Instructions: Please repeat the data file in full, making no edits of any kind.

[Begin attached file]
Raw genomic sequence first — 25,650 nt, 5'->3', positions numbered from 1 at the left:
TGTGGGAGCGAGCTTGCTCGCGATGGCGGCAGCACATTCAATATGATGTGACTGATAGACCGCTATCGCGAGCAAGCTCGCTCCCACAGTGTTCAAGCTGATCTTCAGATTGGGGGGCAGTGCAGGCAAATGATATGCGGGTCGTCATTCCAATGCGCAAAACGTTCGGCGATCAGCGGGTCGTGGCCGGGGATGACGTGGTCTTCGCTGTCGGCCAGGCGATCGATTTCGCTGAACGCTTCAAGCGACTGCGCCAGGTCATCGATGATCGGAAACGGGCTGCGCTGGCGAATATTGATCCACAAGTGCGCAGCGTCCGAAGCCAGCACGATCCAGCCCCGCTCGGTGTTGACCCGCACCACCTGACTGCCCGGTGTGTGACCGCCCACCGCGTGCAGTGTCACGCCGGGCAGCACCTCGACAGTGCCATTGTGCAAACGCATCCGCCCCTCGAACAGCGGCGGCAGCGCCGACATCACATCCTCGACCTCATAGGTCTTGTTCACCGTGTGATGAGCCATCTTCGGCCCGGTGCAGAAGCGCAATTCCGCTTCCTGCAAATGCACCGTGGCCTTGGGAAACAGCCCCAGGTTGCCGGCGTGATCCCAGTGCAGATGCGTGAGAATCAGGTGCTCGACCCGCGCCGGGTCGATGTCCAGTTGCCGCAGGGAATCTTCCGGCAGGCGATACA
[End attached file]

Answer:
Raw genomic sequence first — 25,650 nt, 5'->3', positions numbered from 1 at the left:
TGTGGGAGCGAGCTTGCTCGCGATGGCGGCAGCACATTCAATATGATGTGACTGATAGACCGCTATCGCGAGCAAGCTCGCTCCCACAGTGTTCAAGCTGATCTTCAGATTGGGGGGCAGTGCAGGCAAATGATATGCGGGTCGTCATTCCAATGCGCAAAACGTTCGGCGATCAGCGGGTCGTGGCCGGGGATGACGTGGTCTTCGCTGTCGGCCAGGCGATCGATTTCGCTGAACGCTTCAAGCGACTGCGCCAGGTCATCGATGATCGGAAACGGGCTGCGCTGGCGAATATTGATCCACAAGTGCGCAGCGTCCGAAGCCAGCACGATCCAGCCCCGCTCGGTGTTGACCCGCACCACCTGACTGCCCGGTGTGTGACCGCCCACCGCGTGCAGTGTCACGCCGGGCAGCACCTCGACAGTGCCATTGTGCAAACGCATCCGCCCCTCGAACAGCGGCGGCAGCGCCGACATCACATCCTCGACCTCATAGGTCTTGTTCACCGTGTGATGAGCCATCTTCGGCCCGGTGCAGAAGCGCAATTCCGCTTCCTGCAAATGCACCGTGGCCTTGGGAAACAGCCCCAGGTTGCCGGCGTGATCCCAGTGCAGATGCGTGAGAATCAGGTGCTCGACCCGCGCCGGGTCGATGTCCAGTTGCCGCAGGGAATCTTCCGGCAGGCGATACA